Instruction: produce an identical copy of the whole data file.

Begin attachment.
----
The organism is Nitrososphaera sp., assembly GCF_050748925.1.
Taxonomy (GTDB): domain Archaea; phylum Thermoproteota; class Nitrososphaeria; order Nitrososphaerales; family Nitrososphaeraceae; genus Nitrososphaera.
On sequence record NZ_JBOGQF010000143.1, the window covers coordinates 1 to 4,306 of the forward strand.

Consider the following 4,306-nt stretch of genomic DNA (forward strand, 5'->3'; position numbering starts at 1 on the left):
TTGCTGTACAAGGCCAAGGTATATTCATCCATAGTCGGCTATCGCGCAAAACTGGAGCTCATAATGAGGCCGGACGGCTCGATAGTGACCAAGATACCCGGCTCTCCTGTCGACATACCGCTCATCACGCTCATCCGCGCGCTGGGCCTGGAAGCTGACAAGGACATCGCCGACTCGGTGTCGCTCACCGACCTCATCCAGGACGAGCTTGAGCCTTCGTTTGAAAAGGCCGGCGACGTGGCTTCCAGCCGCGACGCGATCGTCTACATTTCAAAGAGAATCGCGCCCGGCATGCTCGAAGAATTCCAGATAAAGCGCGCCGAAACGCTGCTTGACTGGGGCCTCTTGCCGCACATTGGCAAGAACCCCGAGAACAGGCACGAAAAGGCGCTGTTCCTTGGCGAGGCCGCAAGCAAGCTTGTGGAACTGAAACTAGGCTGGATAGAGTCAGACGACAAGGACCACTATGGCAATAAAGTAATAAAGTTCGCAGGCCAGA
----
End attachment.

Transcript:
The organism is Nitrososphaera sp., assembly GCF_050748925.1.
Taxonomy (GTDB): domain Archaea; phylum Thermoproteota; class Nitrososphaeria; order Nitrososphaerales; family Nitrososphaeraceae; genus Nitrososphaera.
On sequence record NZ_JBOGQF010000143.1, the window covers coordinates 1 to 4,306 of the forward strand.

Consider the following 4,306-nt stretch of genomic DNA (forward strand, 5'->3'; position numbering starts at 1 on the left):
TTGCTGTACAAGGCCAAGGTATATTCATCCATAGTCGGCTATCGCGCAAAACTGGAGCTCATAATGAGGCCGGACGGCTCGATAGTGACCAAGATACCCGGCTCTCCTGTCGACATACCGCTCATCACGCTCATCCGCGCGCTGGGCCTGGAAGCTGACAAGGACATCGCCGACTCGGTGTCGCTCACCGACCTCATCCAGGACGAGCTTGAGCCTTCGTTTGAAAAGGCCGGCGACGTGGCTTCCAGCCGCGACGCGATCGTCTACATTTCAAAGAGAATCGCGCCCGGCATGCTCGAAGAATTCCAGATAAAGCGCGCCGAAACGCTGCTTGACTGGGGCCTCTTGCCGCACATTGGCAAGAACCCCGAGAACAGGCACGAAAAGGCGCTGTTCCTTGGCGAGGCCGCAAGCAAGCTTGTGGAACTGAAACTAGGCTGGATAGAGTCAGACGACAAGGACCACTATGGCAATAAAGTAATAAAGTTCGCAGGCCAGA